Only John Oliver Could Make Net Neutrality So Sexy That TMZ Wanted To Cover It
from the wait, what? dept
So this has been a bizarre week on the net neutrality front. There’s been plenty of legitimate concern that such a serious issue is hard to explain to the public in a way that they would “get” the seriousness of it. However, comedian John Oliver seemed to do the impossible by summarizing it simply as the fight to prevent cable company fuckery. And, of course, the final call to action in his broadcast was to get people to go send their comments to the FCC. And, while no one seems willing to officially say that his call to action resulted in the mess over the next few days, the FCC’s server appeared to melt down under some sort of pressure.
Oliver himself has mostly stayed quiet since then (the show is only broadcast once a week, on Sunday nights), but on his podcast, The Bugle, (which too few people seem to have discovered despite it’s incredible level of awesomeness for many years), he addressed the issue… and how “odd” the reaction has been, in discussion with his co-host Andy Zaltzman:
It’s right at the beginning, but here’s my quick transcript:
I’ve had a slightly… weird few days to be honest, after finding myself at the center of a minor technological tornado. We did a piece, on Sunday’s show, about net neutrality; an issue that is, quite simply, the single most important issue that is too boring to give a shit about. We ended the segment by reminding everyone that the FCC was now accepting comments, and pointing out an email address, at which those comments would presumably be welcomed. At which point, all hell appeared to break loose. The comments page at the FCC soon went down, and they sent out a Tweet saying “we’ve been experiencing technical difficulties with our comment system due to heavy traffic. We’re working to resolve these issues quickly.” And they seemed to experience technical issues for the next few days, which became a bit of a story in and of itself, giving more attention to the issue, driving more people to the comments pages, making them crash again.
Now, my role in this is not entirely clear. But, it definitely led to one of the strangest encounters of my life. Yesterday morning, I was walking to the CBS studios to do an interview on CBS This Morning, just to generally promote the show. As I walked up the road, I saw a TMZ reporter with a camera in his hand and I thought: “Ooh! That’s exciting. Someone like LL Cool J must be on the show. I wonder if I’ll get to meet him.”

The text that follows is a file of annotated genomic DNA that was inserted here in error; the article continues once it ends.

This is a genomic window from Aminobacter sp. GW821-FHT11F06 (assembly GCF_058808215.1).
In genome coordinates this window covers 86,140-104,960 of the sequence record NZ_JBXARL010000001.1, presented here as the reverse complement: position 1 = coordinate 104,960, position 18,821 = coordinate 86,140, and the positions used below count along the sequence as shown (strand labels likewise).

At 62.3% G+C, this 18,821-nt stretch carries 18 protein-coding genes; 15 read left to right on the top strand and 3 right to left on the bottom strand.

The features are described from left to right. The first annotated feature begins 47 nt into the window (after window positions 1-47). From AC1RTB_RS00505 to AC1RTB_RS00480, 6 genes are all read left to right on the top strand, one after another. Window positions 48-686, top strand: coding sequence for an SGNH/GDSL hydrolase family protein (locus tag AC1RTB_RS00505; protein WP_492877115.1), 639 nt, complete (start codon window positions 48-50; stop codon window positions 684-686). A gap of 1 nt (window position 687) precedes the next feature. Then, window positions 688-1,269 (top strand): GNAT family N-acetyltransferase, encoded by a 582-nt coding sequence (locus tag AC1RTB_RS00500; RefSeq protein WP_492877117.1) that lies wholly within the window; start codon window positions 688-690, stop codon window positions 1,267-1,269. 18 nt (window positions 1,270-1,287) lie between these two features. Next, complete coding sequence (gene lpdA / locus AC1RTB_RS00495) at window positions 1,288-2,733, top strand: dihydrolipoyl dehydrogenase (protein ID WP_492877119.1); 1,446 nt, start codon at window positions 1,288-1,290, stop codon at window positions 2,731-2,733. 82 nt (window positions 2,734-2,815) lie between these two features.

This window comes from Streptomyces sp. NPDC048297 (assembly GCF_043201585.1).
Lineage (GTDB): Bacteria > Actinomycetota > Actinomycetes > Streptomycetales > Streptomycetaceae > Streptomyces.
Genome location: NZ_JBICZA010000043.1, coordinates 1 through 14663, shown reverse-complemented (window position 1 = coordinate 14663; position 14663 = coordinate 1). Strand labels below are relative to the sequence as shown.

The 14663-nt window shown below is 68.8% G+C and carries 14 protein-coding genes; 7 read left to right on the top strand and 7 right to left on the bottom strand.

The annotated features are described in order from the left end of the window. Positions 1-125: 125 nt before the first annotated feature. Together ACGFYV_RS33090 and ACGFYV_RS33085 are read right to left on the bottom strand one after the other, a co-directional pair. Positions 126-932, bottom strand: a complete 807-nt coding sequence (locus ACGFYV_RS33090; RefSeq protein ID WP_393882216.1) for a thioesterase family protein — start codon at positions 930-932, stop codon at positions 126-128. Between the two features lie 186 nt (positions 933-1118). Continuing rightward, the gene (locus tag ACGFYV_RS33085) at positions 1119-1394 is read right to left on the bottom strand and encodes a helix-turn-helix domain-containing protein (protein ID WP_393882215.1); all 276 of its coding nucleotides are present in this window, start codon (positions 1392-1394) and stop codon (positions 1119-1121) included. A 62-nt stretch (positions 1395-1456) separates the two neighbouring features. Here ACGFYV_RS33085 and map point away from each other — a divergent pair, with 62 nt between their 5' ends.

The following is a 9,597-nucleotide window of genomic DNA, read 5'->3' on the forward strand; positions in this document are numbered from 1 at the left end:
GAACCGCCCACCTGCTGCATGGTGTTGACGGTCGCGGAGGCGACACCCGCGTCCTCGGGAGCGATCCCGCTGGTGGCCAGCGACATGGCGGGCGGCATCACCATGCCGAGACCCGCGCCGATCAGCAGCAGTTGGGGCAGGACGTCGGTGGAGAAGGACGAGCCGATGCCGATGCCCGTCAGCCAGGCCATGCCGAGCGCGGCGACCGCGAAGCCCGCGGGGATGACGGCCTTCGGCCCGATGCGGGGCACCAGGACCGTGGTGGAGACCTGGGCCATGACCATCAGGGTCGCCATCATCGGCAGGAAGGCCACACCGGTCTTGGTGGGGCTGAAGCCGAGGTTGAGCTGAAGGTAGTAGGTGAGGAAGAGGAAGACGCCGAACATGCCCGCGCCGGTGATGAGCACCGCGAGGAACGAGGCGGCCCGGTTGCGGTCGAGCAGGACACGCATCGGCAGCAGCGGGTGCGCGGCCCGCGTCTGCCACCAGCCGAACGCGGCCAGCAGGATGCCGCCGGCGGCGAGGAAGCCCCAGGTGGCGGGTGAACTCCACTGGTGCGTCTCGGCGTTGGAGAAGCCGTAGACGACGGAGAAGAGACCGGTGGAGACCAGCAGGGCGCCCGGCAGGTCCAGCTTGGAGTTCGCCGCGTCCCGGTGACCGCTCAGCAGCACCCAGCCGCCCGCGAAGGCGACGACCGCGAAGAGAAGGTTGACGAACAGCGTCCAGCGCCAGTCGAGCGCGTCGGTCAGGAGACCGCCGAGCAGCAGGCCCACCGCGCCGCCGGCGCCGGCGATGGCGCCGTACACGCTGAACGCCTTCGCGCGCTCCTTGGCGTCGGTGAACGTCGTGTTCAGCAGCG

Then, the TMZ reporter started walking towards me, and I thought: “Oh, he must want to know what door LL Cool J is likely to come out of.” And then he lifted up his camera and pointed it at me, and I thought: “Oh shit!” Because, I’ve never been interviewed by TMZ before, Andy. That was a streak I was very happy with. I should, frankly, not be pinging anywhere near their radar. But I’m afraid that streak has now emphatically come to an end.
The guy said to me: “You crashed the FCC website. Can you tell us quickly what net neutrality is all about?” To which I basically said: “No, I can’t tell you that that quickly. It’s a lot more complicated than we have time for here at the side of the road.” To which he said: “Well, can you tell me what the biggest problem facing America right now is?” To which, I replied: “To be honest, you’re pretty much embodying it at the moment.”
Now, I’m not proud of that, Andy. He was just doing his job. Although, lots of people have used that as a defense in the past for doing some pretty appalling things — so I’m not quite sure that’s an excuse enough. And, I certainly think it was an unusable enough answer, that it is unlikely to appear on TMZ. Meaning, technically, my streak continues, Andy!
From there, they go onto a discussion about a bee and Andy’s miso soup. So that’s about the extent of it. Neither net neutrality, nor the FCC are mentioned again. But, still, just the idea that “net neutrality” has become an issue even barely on TMZ’s radar, even if Oliver is correct and it does not appear they posted anything about his “interview,” is a good sign. (Update: As noted in the comments, it appears that TMZ did put the video on their website — I’ve embedded it below, though it mostly talks about his status as a non-American, rather than net neutrality). As Oliver said in his original report, the best way to do something evil, politically, is to make it sound mind-numbingly boring. And net neutrality has been in that category for a long, long time.
Of course, that doesn’t mean that I look forward to TMZ-level (i.e., so clueless you’ll want to punch your screen) analysis of the ins and outs of the issue, but it at least gives me hope that this is an issue that can actually get some mainstream interest as being incredibly important. Either that, or we’ll start hearing stories about drunken orgies at the FCC and poor fashion choices by AT&T lobbyists, because that seems more along TMZ’s usual fare.